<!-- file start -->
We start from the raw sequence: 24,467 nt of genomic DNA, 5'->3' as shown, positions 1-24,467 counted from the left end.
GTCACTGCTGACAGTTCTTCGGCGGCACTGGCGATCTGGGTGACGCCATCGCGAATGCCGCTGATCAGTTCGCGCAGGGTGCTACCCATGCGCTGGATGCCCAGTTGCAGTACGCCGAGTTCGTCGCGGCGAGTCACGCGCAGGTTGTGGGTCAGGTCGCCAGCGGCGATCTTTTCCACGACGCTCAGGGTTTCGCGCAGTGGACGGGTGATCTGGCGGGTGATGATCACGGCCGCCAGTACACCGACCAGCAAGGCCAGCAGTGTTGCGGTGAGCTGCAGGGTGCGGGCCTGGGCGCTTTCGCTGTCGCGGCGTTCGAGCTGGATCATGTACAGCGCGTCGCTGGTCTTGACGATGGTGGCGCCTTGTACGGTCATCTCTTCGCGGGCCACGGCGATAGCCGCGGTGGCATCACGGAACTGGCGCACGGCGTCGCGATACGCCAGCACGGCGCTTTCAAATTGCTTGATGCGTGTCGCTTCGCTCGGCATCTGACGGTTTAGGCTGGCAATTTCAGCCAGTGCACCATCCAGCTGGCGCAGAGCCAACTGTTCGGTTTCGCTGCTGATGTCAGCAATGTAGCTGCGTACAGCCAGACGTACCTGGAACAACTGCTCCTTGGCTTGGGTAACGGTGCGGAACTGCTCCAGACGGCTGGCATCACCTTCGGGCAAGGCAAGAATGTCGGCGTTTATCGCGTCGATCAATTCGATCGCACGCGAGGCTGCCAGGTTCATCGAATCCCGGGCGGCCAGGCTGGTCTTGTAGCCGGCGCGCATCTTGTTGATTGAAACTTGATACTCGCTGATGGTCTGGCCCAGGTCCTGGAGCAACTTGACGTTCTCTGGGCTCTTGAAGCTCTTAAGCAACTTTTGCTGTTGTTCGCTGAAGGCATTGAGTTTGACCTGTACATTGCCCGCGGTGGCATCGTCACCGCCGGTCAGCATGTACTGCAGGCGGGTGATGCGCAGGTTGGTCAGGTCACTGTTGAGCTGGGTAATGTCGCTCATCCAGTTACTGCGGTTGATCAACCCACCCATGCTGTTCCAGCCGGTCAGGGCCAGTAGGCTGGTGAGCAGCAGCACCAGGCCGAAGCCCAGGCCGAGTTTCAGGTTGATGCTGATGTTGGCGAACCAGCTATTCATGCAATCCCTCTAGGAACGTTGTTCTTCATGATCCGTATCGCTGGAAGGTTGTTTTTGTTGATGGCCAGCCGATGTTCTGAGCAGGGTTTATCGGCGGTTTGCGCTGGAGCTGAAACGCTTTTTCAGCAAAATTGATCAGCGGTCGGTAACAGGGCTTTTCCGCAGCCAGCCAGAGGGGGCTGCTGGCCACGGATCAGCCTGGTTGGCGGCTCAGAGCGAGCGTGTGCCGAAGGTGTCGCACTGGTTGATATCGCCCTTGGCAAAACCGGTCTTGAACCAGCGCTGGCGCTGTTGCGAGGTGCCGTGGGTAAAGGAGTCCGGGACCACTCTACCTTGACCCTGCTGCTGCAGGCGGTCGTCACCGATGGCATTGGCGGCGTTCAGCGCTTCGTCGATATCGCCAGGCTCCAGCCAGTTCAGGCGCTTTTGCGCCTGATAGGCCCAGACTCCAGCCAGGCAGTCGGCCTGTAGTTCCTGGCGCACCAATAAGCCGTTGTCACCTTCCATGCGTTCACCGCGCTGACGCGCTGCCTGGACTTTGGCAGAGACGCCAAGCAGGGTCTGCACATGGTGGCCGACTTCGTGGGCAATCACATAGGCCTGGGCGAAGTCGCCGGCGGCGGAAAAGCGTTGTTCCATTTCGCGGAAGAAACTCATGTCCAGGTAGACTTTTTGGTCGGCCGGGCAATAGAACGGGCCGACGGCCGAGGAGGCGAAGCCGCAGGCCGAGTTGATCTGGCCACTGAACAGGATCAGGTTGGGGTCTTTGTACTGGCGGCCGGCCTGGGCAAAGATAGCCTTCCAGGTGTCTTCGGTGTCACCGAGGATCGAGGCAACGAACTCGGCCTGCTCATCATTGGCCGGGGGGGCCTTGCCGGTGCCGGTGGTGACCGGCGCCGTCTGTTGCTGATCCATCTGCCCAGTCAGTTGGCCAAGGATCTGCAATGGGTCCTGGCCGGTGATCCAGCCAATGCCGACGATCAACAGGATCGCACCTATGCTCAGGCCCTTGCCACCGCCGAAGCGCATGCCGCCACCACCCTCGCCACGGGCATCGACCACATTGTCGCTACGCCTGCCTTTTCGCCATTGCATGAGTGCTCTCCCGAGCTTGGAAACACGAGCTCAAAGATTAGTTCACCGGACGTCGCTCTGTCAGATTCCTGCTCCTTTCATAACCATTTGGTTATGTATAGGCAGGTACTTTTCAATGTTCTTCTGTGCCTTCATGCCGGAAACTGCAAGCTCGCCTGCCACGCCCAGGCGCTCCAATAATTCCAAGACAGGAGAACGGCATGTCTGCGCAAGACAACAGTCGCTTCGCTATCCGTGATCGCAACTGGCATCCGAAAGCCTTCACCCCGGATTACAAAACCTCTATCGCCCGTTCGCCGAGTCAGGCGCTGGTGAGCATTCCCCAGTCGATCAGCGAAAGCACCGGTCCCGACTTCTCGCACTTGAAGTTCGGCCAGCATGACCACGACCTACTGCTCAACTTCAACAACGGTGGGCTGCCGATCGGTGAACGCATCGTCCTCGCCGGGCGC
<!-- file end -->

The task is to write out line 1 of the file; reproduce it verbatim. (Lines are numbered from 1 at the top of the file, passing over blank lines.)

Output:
We start from the raw sequence: 24,467 nt of genomic DNA, 5'->3' as shown, positions 1-24,467 counted from the left end.